Since keyword searching is used by many applicant tracking systems, job seekers can use phrases in their resumes and cover letters that name drop other titles to increase the chance of being flagged. For example: “Served as a financial analyst at the level of financial associate … ” This applicant was a financial analyst by title and is asserting that he or she operated at one level higher.

[READ: Why Is It Taking So Long to Hear Back After an Interview?]

Does a Job Title Determine Your Career Path?

Every employee and job seeker should pay keen attention to his or her personal brand. A job title is only one element of someone’s personal brand. A person whose title reads “logistics manager” might really be the one who knows more about customs duties and tariffs than anyone else at the company. That phrase would be awkward on a business card, but it is a more accurate reflection of that person’s true value and contribution.

An optimist will maintain that if one focuses on achievement and personal brand building, the titles that match will follow. A cynic, however, will emphasize that while true, it is also important to assert and negotiate for title recognition in a similar manner than one might with compensation.

Promotion With New Job Title But No Pay Raise

During the course of a professional career, it is common to experience a promotion that includes an increase in title but not in compensation. Sometimes this is because the supervisor has a desire to recognize performance but lacks the budget to increase salary. While compensation negotiation is another topic in itself, one should consider the true value of showing title progression versus the employee’s market value. Especially early in a career, the illustration of advancement may even be more valuable than a small bump in cash compensation.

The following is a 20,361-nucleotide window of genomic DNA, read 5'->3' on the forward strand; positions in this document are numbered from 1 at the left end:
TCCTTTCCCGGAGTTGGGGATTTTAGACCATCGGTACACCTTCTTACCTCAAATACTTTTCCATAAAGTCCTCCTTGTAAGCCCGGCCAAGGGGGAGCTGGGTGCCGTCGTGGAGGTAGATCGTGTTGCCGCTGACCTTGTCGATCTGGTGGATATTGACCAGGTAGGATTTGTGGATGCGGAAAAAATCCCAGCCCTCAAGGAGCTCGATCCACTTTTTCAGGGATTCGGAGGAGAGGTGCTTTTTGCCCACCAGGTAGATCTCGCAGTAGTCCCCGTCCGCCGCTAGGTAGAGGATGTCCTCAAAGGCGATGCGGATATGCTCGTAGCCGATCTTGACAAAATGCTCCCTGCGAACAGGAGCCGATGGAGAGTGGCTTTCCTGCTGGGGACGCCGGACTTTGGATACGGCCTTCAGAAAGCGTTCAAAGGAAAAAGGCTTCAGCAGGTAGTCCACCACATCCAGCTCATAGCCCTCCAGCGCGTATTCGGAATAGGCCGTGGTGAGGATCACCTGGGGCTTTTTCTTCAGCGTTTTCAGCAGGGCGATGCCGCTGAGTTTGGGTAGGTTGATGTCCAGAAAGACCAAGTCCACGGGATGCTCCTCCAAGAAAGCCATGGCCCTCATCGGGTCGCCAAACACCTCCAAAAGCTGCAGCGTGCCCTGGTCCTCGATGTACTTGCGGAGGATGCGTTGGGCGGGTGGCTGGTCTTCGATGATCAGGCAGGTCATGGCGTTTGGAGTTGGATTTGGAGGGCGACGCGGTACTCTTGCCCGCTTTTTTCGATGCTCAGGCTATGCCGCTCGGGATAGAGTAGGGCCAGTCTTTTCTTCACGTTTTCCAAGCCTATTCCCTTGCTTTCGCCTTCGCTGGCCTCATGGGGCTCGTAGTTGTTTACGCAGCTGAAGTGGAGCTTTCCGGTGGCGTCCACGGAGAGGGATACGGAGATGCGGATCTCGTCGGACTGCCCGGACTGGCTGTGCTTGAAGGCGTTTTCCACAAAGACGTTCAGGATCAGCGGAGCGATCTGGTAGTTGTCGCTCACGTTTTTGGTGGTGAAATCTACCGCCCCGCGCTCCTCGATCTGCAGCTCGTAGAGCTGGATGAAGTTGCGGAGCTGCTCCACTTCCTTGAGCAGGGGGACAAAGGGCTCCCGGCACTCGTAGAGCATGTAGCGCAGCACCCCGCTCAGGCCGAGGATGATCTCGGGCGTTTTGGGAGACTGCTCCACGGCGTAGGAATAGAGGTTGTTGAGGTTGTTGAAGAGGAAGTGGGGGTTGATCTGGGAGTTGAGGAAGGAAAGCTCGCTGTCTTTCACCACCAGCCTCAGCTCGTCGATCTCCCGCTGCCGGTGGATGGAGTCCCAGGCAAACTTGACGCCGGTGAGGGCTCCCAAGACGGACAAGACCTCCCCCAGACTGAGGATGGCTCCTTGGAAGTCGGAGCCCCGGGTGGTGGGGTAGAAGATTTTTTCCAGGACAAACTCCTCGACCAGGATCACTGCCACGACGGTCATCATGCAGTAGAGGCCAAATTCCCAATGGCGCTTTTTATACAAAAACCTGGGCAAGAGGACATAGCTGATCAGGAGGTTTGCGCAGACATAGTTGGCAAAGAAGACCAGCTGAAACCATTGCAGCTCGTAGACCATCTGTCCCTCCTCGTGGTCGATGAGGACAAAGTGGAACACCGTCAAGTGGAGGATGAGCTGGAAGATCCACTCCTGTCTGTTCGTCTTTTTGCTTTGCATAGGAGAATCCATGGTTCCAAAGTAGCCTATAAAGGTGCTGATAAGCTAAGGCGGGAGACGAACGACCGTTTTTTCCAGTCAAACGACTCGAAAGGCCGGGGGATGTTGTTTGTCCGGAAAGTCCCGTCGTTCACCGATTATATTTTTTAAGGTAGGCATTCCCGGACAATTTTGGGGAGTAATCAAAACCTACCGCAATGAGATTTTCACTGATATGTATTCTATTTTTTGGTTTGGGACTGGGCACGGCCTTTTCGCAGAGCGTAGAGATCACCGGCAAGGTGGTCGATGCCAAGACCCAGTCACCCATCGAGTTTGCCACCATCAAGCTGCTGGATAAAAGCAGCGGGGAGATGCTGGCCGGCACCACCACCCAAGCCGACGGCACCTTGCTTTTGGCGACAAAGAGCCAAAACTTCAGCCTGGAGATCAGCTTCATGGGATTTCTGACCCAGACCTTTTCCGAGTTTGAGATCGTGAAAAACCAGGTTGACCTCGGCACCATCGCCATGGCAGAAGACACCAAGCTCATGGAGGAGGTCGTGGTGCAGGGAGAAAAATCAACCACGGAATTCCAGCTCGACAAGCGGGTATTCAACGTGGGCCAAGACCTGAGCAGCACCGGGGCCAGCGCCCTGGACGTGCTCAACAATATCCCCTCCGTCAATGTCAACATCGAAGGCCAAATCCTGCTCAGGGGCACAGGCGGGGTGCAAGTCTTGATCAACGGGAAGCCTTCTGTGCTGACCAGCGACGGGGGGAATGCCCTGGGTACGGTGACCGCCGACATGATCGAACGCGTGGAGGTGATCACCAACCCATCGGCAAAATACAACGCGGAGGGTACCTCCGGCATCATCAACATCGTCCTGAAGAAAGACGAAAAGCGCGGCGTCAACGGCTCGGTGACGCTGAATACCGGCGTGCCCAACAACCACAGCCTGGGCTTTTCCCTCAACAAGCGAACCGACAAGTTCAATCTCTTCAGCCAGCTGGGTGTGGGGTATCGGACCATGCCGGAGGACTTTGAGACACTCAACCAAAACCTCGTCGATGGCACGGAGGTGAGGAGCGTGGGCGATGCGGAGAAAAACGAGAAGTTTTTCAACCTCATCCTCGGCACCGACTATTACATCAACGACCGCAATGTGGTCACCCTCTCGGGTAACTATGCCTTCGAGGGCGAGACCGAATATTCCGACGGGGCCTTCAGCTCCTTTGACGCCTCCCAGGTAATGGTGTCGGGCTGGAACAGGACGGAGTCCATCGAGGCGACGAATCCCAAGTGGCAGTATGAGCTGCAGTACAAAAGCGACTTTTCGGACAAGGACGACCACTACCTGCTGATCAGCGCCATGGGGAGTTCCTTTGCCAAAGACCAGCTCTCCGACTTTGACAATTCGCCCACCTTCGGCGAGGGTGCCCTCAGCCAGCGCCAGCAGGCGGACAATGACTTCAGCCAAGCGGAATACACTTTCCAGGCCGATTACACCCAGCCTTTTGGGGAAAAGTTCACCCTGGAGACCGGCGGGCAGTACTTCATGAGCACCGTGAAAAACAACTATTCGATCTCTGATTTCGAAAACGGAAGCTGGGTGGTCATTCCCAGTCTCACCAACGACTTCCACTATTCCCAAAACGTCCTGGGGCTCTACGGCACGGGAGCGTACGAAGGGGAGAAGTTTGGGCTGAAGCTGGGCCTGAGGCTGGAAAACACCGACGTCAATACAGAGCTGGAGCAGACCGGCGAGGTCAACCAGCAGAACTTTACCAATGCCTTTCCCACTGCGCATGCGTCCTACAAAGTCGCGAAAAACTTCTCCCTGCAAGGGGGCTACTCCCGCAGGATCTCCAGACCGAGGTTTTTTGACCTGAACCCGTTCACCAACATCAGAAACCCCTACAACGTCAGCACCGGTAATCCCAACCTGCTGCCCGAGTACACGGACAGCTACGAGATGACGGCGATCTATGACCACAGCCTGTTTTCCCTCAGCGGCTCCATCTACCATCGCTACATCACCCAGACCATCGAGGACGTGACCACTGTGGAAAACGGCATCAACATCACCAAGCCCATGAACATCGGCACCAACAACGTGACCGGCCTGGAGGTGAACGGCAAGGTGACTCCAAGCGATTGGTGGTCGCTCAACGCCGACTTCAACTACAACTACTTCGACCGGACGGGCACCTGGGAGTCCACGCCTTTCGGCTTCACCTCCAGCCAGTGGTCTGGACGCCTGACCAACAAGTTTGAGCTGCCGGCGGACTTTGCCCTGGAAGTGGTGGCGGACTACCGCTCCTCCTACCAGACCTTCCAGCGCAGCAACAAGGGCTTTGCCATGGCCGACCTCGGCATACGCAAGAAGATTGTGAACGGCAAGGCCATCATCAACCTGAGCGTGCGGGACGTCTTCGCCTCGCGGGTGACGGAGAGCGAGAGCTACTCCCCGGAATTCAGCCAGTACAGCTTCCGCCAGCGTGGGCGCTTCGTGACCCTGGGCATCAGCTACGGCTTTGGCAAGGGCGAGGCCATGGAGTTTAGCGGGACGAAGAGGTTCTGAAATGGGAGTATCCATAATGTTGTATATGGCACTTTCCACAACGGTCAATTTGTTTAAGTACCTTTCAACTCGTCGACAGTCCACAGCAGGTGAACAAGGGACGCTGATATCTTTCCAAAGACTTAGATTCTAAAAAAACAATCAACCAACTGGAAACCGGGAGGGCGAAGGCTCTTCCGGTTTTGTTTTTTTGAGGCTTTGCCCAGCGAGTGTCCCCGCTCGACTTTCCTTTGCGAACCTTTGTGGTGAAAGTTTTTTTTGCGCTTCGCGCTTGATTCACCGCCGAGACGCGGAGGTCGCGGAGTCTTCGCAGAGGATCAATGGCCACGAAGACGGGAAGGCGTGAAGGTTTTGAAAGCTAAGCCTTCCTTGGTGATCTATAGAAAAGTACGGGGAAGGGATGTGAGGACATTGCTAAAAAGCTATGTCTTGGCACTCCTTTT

[READ: How to Professionally Handle an Uncomfortable Situation in the Workplace.]

Accepting a Job Offer With a Lower Title

The flipside of the title promotion without compensation is the question of whether a job seeker should ever accept a diminution of title. Should, for example, a vice president accept a director title while changing companies or departments? Again, no generic answer will apply in all circumstances. Older workers might consider whether their perceived “over qualification” might be holding them back from opportunity. Openness to the “lower” title might give the employer confidence regarding a candidate’s fit. On the other hand, one will usually experience better career progress by consistently seeking more responsibility, which typically includes a higher title.

Job titles are useful tools to tell your career story. It is up to the job seeker to learn to tell his or her career narrative and personal brand in a way that informs the hiring manager of job qualification and fit. Titles are not destiny. Rather, they are terms and labels that can serve as shorthand to articulating value when weaved into someone’s career story.

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What Is a Job Title? originally appeared on usnews.com